Stravinsky, Floppy Disk and Neutone Morpho — a dawn of new nano sampling technology

Nao Tokui
7 min readApr 15, 2024


<This is an article written for the Neutone Blog on the launch of Neutone Morpho—a real-time tone morphing audio plugin>

Orchestra hit.

Even if you can’t immediately imagine the sound when you hear the phrase, if you listen to a few examples, you should think, “Oh, that’s the sound.” It’s the sound of 1980s pop, used by many artists like Michael Jackson, Duran Duran, and YES.

Actually, this sound, if traced back to its origin, leads to Stravinsky’s “Firebird,” a fact that might not be widely known.

Stravinsky conducting an orchestra

The world’s first digital sampler, the Fairlight CMI, which was released in 1979, came with a library of ready-to-use sounds on an 8-inch floppy disk. Among them, the sound files named ORCH1, ORCH2… were the origin of this sound. Moreover, it is known that one of the developers of the Fairlight CMI personally sampled this sound from the beginning of a Stravinsky record he owned (for more details on this history, see this YouTube video).

Fairlight CMI — Swiss Museum & Center for Electronic Music Instruments (SMEM)

As the name suggests, the charm of a sampler is that you can freely sample sounds, so isn’t it against the philosophy to use the library that comes with it as a bonus? Why did the sounds on the floppy disk that came with the sampler become widely used? Of course, the appeal of the distinctive sound itself is a factor, but another reason should not be overlooked: for most users (musicians), the concept of sampling was still too novel at the time, and they were unable to sample effectively on their own or not motivated to do so.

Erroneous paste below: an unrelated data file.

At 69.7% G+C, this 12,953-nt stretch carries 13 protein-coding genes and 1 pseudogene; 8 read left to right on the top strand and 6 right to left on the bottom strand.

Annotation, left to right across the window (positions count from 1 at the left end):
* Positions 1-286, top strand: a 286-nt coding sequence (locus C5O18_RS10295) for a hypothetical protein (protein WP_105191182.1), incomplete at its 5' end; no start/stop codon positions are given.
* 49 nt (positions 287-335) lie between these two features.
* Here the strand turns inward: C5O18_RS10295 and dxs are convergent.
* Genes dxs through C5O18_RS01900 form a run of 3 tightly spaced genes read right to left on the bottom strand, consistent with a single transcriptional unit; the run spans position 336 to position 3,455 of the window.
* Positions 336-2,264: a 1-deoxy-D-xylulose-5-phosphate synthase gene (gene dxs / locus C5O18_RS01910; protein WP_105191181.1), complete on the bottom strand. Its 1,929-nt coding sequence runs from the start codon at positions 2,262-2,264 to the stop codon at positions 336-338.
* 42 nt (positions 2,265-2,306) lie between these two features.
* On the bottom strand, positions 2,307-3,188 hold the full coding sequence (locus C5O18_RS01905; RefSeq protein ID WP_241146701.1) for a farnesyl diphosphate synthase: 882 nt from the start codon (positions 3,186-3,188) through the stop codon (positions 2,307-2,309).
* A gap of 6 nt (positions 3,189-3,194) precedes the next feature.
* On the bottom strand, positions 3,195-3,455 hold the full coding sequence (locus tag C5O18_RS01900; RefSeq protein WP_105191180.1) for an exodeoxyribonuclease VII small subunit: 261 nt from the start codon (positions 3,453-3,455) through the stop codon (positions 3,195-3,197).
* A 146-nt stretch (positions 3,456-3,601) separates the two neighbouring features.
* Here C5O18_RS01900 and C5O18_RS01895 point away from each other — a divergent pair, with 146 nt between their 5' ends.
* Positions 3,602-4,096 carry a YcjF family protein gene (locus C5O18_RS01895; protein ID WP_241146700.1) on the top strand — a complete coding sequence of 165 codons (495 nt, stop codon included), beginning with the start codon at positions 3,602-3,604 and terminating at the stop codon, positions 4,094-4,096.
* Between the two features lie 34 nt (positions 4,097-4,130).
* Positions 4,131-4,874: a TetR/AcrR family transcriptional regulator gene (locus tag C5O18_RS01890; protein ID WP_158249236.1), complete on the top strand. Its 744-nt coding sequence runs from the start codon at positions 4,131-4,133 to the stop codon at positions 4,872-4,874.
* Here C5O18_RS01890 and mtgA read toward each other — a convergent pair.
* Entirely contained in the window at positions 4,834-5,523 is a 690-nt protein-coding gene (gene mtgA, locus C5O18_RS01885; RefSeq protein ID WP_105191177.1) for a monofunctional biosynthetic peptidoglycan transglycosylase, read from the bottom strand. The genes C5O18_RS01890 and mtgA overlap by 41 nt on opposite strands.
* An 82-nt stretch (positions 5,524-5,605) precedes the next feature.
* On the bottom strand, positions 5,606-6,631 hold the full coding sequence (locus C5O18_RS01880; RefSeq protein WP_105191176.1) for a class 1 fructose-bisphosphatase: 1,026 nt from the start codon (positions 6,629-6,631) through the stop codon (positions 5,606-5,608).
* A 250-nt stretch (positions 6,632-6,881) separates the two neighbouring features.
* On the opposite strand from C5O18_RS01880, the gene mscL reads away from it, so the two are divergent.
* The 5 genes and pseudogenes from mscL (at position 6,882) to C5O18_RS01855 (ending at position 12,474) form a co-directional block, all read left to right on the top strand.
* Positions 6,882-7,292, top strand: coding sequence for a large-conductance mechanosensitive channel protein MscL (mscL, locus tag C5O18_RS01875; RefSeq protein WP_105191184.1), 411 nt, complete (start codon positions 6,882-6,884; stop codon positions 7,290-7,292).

Africa Bambaata’s Planet Rock is arguably one of the most notable songs that used Fairlight CMI and the orchestra hit. Arthur Baker, the producer of the song, admitted he couldn’t sample by himself.

“You couldn’t sample on the Fairlight, it was all pre-sampled sounds, so we used an explosion, the handclaps, and the orchestra.” [1]

In fact, the developer envisioned the primary purpose of a sampler to be a cost-effective replacement for expensive instruments like grand pianos and violins [2]. As such, it was natural to distribute numerous floppy disks containing a ready-to-use pre-recorded sound library with the sampler (in this sense, today’s expensive sampling libraries that come with multiple DVDs may be considered a legitimate way to use a sampler).

The developers of the sampler probably did not anticipate that artists would record sounds like breaking glass or the sound of a McDonald’s paper bag and use them in songs, let alone sample records of others. This “misuse” of tools by artists led to new musical expressions and genres, including Hip Hop.

Fast forward to today.

In July 2023, We founded a company called Neutone with the goal of pioneering new musical expressions in collaboration with artists using the power of AI.

Then, Neutone Morpho, our first commercial product, is finally out today. Our proprietary AI model, the Morpho algorithm, performs so-called “timbre transfer.” You can transfer any input sound into a specific, different timbre in real-time.

Neutone Morpho

You can imagine it as something like an mp3 compression algorithm specialized in a specific sound. If a compression algorithm were specifically designed for piano sounds, any input, including a violin sound or your voice, would be altered to sound like a piano after compression and decompression. An important point here is that the pitch, dynamics, and noise of the input sound are reflected in the output.

For the Morpho plugin, in addition to traditional instruments such as violins, we have prepared diverse models, including percussion such as djembes, Chinese and Middle Eastern instruments, and choirs. Additional models can also be purchased within the plugin.

Neutone Morpho
Model browser on Neutone Morpho

When it comes to timbre transfer, the focus tends to be on how faithfully and naturally the sound of existing instruments can be reproduced. Yes, the same as the goal of the pioneers of the sampling technology. However, we believe that this timbre transfer or tone-morphing algorithm has countless possibilities beyond imitating the sound of existing instruments.